- Before an audience of more than 1,200 delegates of 400 companies related to the hydrocarbon business, Alejandro Granado, Vice-president of PDVSA, advised in San Francisco, California, on the urgent need of increasing the refining capacity of the Atlantic Basin since the requirements for refined products will increase by 12 million barrels per day toward the end of the decade.

- “For the year 2008, the demand for products and the refining capacity will be at breakeven point, but with a high use factor that results in a quite precarious balance, since any disruption would generate a severe energy crisis worldwide,” Granado said.

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“When adding up all the announced expansions, there would still be a refining capacity deficit of 4.6 million barrels per day for 2010. Within this scenario, Venezuela is a key player in the world energy balance, as it has abundant oil reserves and a major active refining sector. In addition, Venezuela foresees undertaking major deep-conversion projects and construction of new refineries,” underlined Alejandro Granado, Vice-president of PDVSA, during his conference in the Annual Meeting of the National Petrochemical and Refining Association (NPRA) held in San Francisco, California.

Before an audience of more than 1,200 delegates of 400 companies related to the hydrocarbon business, Granado advised on the urgent need of increasing the refining capacity of the Atlantic Basin, since the requirements for refined products will increase by 12 million barrels per day toward the end of the decade. Of this volume, 48% corresponds to Asia, 32% to the American continent and 4% to Europe. “For the year 2008, the product demand and the refining capacity will be at breakeven point, but with a high utilization factor that results in a quite precarious balance, since any disruption would generate a severe energy crisis worldwide,” he said.

PDVSA’s Vice-president underlined that “we should do something and do it now”, since the construction of a new refinery takes from three to five years. In addition, relevant aspects such a geographic location, processing volumes, investments, human resources, technology, prices, product quality, and compliance with the increasingly rigorous environmental regulations have to be taken into account.

Thus, PDVSA is strongly investing in the development of deep conversion projects and promoting the construction of new refineries located close to the Orinoco Oil Belt, such as Caripito, Barinas and Cabruta, which would add up to a processing capacity of 500 thousand crude barrels per day. Likewise, the Venezuelan Corporation plans to increase its production capacity from the current 3.7 million barrels per day to more than 5 million barrels per day for the year 2009. This requires investments in the amount of US$ 37 billion, of which 74% (US$ 26 billion) would be provided by PDVSA and the remaining 26% (US$ 11 billion) by private investors.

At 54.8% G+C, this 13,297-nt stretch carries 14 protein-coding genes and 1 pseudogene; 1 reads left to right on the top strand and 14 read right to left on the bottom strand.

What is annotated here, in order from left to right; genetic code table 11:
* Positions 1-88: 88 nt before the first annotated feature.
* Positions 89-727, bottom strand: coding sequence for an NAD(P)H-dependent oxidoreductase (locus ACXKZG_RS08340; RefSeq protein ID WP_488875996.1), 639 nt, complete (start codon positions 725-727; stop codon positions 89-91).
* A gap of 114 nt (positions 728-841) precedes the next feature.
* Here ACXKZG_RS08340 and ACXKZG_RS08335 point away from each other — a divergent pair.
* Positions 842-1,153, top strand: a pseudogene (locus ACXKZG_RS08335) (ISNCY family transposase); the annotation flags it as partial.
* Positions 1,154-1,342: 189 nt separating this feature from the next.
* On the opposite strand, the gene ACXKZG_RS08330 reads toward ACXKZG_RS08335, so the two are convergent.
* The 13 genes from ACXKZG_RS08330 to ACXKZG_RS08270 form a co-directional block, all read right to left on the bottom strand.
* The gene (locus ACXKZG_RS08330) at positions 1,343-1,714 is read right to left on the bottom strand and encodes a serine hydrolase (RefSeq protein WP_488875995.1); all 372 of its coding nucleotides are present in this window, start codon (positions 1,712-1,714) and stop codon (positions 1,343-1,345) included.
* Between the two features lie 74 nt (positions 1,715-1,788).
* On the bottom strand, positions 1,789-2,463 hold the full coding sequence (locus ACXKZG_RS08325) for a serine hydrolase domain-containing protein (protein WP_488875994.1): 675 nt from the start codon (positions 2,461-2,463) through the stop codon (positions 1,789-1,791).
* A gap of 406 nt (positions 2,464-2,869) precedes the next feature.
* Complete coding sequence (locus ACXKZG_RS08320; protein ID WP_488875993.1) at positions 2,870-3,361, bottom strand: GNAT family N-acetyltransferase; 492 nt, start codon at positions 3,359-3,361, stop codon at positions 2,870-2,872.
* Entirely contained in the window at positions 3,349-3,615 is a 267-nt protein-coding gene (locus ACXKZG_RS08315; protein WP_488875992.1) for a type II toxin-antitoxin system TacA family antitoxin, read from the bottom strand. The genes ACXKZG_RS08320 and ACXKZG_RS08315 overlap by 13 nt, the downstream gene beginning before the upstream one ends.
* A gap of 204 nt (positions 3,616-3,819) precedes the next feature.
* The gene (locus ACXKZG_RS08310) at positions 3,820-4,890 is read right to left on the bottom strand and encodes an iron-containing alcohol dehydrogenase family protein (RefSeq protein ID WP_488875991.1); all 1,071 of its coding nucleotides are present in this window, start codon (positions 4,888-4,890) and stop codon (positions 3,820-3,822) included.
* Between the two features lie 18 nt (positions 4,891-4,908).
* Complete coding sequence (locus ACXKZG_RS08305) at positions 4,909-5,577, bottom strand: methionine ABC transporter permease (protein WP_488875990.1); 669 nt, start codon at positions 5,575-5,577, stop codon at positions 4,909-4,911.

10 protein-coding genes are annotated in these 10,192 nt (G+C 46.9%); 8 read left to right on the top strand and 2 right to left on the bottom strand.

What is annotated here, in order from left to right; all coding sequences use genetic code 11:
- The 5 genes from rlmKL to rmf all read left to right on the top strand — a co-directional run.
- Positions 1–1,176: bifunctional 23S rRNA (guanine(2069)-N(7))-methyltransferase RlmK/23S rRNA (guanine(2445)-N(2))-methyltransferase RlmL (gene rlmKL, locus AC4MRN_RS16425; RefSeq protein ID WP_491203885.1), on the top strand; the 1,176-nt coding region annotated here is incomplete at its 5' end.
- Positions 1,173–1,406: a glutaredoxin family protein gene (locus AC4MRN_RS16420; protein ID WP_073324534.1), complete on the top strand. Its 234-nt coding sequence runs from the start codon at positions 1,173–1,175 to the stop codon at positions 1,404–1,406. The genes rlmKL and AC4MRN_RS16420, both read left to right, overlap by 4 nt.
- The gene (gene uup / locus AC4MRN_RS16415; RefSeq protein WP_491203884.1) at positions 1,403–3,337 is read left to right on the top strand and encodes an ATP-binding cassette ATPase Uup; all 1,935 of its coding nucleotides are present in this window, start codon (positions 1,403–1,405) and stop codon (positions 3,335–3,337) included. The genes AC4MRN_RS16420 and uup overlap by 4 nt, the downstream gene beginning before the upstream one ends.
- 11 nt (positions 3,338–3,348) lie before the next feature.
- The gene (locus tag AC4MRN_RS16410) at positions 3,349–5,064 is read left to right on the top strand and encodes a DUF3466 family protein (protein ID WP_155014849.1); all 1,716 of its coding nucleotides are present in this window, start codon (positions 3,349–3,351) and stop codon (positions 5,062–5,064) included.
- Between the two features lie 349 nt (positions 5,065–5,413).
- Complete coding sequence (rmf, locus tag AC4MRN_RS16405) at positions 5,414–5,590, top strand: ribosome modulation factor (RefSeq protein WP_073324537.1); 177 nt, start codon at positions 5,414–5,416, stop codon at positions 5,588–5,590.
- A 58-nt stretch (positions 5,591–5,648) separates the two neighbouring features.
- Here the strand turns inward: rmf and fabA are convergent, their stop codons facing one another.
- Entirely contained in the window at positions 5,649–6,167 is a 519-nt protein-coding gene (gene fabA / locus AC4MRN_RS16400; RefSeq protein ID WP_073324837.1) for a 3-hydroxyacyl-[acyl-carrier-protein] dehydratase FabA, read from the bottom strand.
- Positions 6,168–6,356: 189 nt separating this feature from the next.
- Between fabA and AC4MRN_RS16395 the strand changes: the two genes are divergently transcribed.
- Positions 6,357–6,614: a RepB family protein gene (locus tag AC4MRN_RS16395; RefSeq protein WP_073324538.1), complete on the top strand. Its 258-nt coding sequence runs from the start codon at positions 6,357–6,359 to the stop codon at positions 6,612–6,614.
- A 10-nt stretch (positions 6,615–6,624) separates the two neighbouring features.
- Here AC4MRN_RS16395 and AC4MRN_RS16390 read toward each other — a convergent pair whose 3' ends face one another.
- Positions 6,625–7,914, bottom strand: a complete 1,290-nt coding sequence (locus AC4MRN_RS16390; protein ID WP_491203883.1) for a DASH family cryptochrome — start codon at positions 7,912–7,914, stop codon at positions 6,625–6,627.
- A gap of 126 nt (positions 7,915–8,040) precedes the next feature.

Also, Venezuela is successfully developing important bilateral and business alliances aimed at promoting the energy integration of Latin America and the Caribbean, fighting against the scourge of poverty and underpinning the region’s sustainable development on the basis of complementarity, fair trade, solidarity and reciprocal cooperation.

“The integration of our region would allow us to take advantage of the wonderful potential of a market that includes more than 530 million inhabitants. Furthermore, more than 80% of the oil and gas reserves of the American continent are found in Latin America. This is the reason for the relevant Petroamerica initiative, proposed by the President of the Bolivarian Republic of Venezuela, aimed at allowing to fully exercise the region’s energy sovereignty,” the Venezuelan top oil executive reiterated.

The strategic energy use by Venezuela to encourage a multipolar world has received a strong international support by the signature of agreements with Brazil, China, Russia, India, Iran, France, Uruguay, Colombia, Argentina, and Jamaica, among other countries, at the same time that several discussions on strategic alliances are underway with other governments and companies worldwide.

More than 50 companies from 18 countries are currently participating in the Venezuelan hydrocarbons industry. “This proves that Venezuela is a preferred partner and a secure and reliable international supplier. Likewise, Venezuela has a sound and transparent legal hydrocarbon framework, by which the participation of state-owned and private capitals, both national and international, is promoted with the purpose of ensuring the supply of energy from Venezuela to the world markets,” stated Granado.

Venezuela is the fifth world hydrocarbon exporter. It has the largest proven reserves of the Western hemisphere (77 billion of conventional oil barrels and 150 trillion cubic feet of gas). When the 235 billion of heavy and extra-heavy oil barrels of the Orinoco Oil Belt are added, the Venezuelan oil reserves would last 285 years at the current production rate of 3.1 million barrels per day. The total refining capacity of the country is 3.3 million barrels per day in 22 refineries (3 in Venezuela, 1 in Curazao, 9 in the USA and 9 in Europe).